P6: When the Big Leagues Came to Reading: Exhibition Games Played by Major League Teams in Reading, Pennsylvania between 1875 and 2000
On May 22, 1875, Harry Wright’s Boston Red Stockings of the ill-fated National Association bludgeoned the Reading Actives 27-11 before 1,000 fans (then left town with the Active’s best player). On May 8, 2000, Gary Varsho’s Reading Phillies, powered by a grand slam home run hit by Pete Rose Jr., defeated the Philadelphia Phillies 5-2 in a 7-inning game before a crowd of 9,300. In the 125 years between those two dates, at least 73 exhibition games were played in Reading by major league teams, including two between major league teams — 1906 (Phillies and A’s) and 1964 (Red Sox and Cubs). Engelhardt provides insights and historical materials on these game and baseball history, particularly in Reading, and the business reasons exhibition games like these are disappearing.
Brian Engelhardt <firstname.lastname@example.org> is a native of Reading, PA, where he resides with his wife, Suzanne, who is a good sport about a lot of things. Their three daughters are grown (and Phillies fans). A member of SABR since 2006, he has written for the SABR BioProject, The National Pastime, and the Deadball Committee newsletter. A regular contributor to the Berks County Historical Review, he also has written for several other Reading-area publications, including the (then) Reading Phillies (now Fightins’) website. At age 13, his emotional growth was permanently stunted by the combination of the collapse of the 1964 Phillies plus his mother throwing out his baseball cards because he left them laying around after she told him to pick them up “for the tenth time.” He does not easily let things go.
P7: The Adirondack Valley League – Adjusted Statistics For 1961-1976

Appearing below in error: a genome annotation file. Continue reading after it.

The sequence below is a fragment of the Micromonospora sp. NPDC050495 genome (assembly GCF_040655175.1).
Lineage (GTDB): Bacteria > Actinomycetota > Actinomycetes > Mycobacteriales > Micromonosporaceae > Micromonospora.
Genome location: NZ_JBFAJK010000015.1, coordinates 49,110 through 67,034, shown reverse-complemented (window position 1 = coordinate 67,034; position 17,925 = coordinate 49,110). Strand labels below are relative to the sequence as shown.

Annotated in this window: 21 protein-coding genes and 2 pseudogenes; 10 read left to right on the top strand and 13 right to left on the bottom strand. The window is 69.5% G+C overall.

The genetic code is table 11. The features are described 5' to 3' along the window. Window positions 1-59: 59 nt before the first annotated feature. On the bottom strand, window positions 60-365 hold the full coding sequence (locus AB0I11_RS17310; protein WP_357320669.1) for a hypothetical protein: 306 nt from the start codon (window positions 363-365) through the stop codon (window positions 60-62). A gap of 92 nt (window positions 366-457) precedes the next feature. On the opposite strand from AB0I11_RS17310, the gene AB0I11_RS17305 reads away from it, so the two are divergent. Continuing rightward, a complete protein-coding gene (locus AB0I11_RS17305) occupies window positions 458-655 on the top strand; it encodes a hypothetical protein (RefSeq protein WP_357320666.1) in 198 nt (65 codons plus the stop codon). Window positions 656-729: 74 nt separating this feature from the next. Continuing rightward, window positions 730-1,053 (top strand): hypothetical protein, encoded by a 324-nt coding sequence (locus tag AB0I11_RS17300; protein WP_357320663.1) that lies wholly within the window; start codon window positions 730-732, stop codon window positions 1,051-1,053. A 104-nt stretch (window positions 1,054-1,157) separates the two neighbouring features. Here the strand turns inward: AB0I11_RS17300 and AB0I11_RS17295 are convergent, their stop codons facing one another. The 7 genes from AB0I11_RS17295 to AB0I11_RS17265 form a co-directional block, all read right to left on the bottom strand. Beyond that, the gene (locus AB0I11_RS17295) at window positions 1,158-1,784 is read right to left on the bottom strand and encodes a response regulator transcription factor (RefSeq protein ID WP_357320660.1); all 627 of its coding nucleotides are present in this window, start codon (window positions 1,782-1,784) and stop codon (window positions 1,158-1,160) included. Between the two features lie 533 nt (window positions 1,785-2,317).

In Baseball’s Lost Tradition: Two Eight-Team Leagues, Thompson took on the challenge of researching and reporting the history of baseball’s first organized expansion and then switched gears to a unique mathematical application to the statistical side of the game, all in the interest of his favorite topic, baseball. This year’s poster presentation reflects an extension of the mathematical application for 1961 to 1976. Thompson also recently authored Cooperstown Tales – Book 1: A Providential Meeting and Cooperstown Tales – Book 2: A Trilogy.
Eric Thompson <email@example.com> is a three-time presenter at SABR national conventions concerning baseball’s first expansion between 1960 and 1962. A retired high school mathematics teacher and a lifelong Cleveland Indians fan, Thompson coached youth baseball and served as an assistant high school baseball coach for many years. Today, Thompson plays softball in The Babes of 1916 senior league for players 65 and over. Eric lives in Solon, OH, with Colleen, his wife for 44 years. He has three grown children and four grandchildren. The fourth is due at the end of June.